2018 Summer Movie Review: Ant-Man and the Wasp

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Scott (Paul Rudd) and Hope (Evangeline Lilly) suit up in Ant-Man and the Wasp. (Source: IMDb)

Ant-Man was one of the funniest films of the Marvel Cinematic Universe, despite the ordeal with filmmaker Edgar Wright. It features one of the funniest actors in Paul Rudd as an awkward criminal fighting crime wearing a suit that makes him become the size of an ant. While the narrative brings little to nothing new to the table, its fast-paced humor, wonderful action, and funny characters makes it such a sleeper hit.

Rudd and co-stars Evangeline Lilly, Michael Douglas, Judy Greer, Bobby Cannavale, and Michael Peña reunite with director Peyton Reed to give another hilarious, fun ride in Ant-Man and the Wasp.

After the events of Civil War, former criminal Scott Lang (Rudd) struggles to be a good father to his fearless daughter Cassie (Abby Ryder Fortson). One day, he reunites with Hope van Dyne (Lilly) and Dr. Hank Pym (Douglas). They learn about how Janet van Dyne (Michelle Pfeiffer) disappeared in the quantum realm in 1987. They help together to create a quantum tunnel to save her. With the help of Luis (Peña) and his security crew, the tiny heroes suit up while the “Ghost” (Hannah John-Kamen) and black market tech dealer Sonny Burch (Walton Goggins) are on their tails.

I cannot picture a better duo than Ant-Man and the Wasp (the first MCU film to feature a female character’s name in a title). Rudd and Lilly play off each other’s roles almost to perfection. Their interactions are almost impossible to hold in your laughter. Not to mention when Luis tells his stories with the funny narration (some of the best parts of the first film). It’s definitely not without its heart and wall-to-wall action. The chase through San Francisco showcases the breathtaking and funny special effects. Since 2008, these movies have gotten better with its visuals. Ant-Man and the Wasp is a great follow-up to Infinity War. It will be a quick eight months once Captain Marvel arrives.

3.5/4

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2018 Summer Movie Review: Avengers: Infinity War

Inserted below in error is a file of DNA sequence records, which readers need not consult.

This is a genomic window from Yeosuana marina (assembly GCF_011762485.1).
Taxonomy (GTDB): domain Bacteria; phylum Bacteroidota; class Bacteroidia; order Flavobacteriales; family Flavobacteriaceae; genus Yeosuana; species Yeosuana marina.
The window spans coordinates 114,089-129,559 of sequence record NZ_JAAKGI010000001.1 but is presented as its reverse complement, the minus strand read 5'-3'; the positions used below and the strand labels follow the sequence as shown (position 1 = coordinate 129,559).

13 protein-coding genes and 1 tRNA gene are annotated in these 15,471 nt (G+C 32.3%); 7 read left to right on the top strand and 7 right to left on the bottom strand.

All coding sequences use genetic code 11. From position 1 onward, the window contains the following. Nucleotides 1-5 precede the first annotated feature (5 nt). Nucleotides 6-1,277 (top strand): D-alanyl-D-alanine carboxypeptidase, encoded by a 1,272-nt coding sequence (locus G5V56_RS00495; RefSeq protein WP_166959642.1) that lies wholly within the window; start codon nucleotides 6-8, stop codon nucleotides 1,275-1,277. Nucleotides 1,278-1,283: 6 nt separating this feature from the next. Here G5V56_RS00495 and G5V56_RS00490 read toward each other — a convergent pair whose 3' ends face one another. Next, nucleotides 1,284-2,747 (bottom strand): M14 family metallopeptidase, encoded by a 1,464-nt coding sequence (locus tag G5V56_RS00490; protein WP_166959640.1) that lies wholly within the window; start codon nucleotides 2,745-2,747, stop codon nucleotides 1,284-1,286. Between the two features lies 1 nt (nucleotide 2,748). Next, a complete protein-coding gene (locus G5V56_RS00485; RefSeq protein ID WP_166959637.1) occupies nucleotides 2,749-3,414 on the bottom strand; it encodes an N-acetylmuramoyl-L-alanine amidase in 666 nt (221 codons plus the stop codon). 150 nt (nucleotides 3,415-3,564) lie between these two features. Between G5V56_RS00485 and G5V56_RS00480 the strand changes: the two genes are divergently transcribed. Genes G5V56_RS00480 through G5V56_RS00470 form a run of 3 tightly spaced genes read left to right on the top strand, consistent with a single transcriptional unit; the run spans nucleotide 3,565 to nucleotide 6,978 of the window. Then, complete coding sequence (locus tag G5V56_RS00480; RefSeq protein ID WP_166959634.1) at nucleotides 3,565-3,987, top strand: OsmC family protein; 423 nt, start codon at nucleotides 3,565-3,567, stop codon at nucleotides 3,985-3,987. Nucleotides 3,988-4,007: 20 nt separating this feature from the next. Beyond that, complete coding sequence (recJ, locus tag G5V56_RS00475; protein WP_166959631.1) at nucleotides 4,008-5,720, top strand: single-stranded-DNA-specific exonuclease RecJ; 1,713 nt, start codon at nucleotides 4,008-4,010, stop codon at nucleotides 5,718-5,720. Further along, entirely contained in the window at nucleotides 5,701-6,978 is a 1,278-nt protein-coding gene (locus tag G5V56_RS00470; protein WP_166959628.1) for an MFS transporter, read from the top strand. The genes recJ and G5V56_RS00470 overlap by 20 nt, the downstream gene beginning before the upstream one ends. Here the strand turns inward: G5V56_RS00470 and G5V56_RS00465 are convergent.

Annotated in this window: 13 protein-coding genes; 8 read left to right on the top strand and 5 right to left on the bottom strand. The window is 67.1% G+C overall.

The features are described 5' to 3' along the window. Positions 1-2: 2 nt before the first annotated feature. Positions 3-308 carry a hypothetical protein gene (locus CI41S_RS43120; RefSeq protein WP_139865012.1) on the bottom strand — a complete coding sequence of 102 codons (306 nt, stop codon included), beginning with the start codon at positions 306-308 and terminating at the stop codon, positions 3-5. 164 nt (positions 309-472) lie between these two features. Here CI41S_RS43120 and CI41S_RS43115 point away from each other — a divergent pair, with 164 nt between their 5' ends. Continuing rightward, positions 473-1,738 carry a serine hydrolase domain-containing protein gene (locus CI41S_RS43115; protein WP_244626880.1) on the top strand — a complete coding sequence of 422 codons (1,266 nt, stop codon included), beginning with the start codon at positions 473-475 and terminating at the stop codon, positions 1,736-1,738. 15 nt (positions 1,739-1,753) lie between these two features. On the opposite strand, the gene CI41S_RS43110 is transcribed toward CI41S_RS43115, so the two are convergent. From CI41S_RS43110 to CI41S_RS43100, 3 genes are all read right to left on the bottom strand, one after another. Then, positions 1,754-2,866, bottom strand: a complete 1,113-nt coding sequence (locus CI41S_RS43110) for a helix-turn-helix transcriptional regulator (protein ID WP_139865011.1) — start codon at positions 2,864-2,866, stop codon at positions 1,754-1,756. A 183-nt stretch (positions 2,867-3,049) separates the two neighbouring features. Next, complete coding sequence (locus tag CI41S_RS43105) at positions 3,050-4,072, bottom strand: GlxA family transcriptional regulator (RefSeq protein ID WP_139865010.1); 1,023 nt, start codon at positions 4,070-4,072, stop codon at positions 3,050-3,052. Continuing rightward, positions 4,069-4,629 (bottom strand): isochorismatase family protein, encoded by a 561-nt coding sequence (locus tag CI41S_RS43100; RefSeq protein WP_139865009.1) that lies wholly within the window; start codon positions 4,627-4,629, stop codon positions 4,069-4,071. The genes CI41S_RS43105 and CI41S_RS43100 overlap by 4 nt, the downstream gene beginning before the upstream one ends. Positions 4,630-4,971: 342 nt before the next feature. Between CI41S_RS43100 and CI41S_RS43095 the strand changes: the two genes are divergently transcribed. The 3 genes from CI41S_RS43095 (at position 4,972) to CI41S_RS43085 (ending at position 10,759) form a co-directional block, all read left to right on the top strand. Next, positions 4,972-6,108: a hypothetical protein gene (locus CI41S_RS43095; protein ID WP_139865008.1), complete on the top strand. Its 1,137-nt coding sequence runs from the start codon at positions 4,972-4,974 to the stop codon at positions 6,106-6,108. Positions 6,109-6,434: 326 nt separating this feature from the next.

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It all comes down to this in Avengers: Infinity War! (Source: The Wrap)

It looks like the summer movie season has arrived early this year. After a long, rough winter in Maine, it’s about time to see these superheroes try to save our planet once again.

Can you believe it has been ten years since Tony Stark (Robert Downey Jr.) and Nick Fury (Samuel L. Jackson) started to form the Avengers Initiative? A lot of superheroes have been introduced to the Marvel Cinematic Universe–from the Incredible Hulk (Mark Ruffalo) to Captain America (Chris Evans) to Asgardian god Thor (Chris Hemsworth) to Spider-Man (Tom Holland) to the Guardians of the Galaxy (Chris Pratt, Zoe Saldana, Dave Bautista, Vin Diesel, and Bradley Cooper) to Black Panther (Chadwick Boseman). With every single one of them teaming up to face their biggest challenge yet, it makes the scale of Avengers: Infinity War all the more gargantuan.

While this year brought us the future classic Black Panther, Anthony and Joe Russo are back in the director’s chair since Captain America: Civil War. They hit it out of the park once again in this hilarious, dark, action-packed, visually stunning epic that goes in many unexpected way and brings an emotional punch into its complex narrative. Josh Brolin’s Thanos is easily the most powerful villain in the franchise, who goes on his own mission to collect all of the six Infinity Stones, in order to not only take over the world, but the entire universe. While the movie is far from perfect, fans are most certainly in for a treat!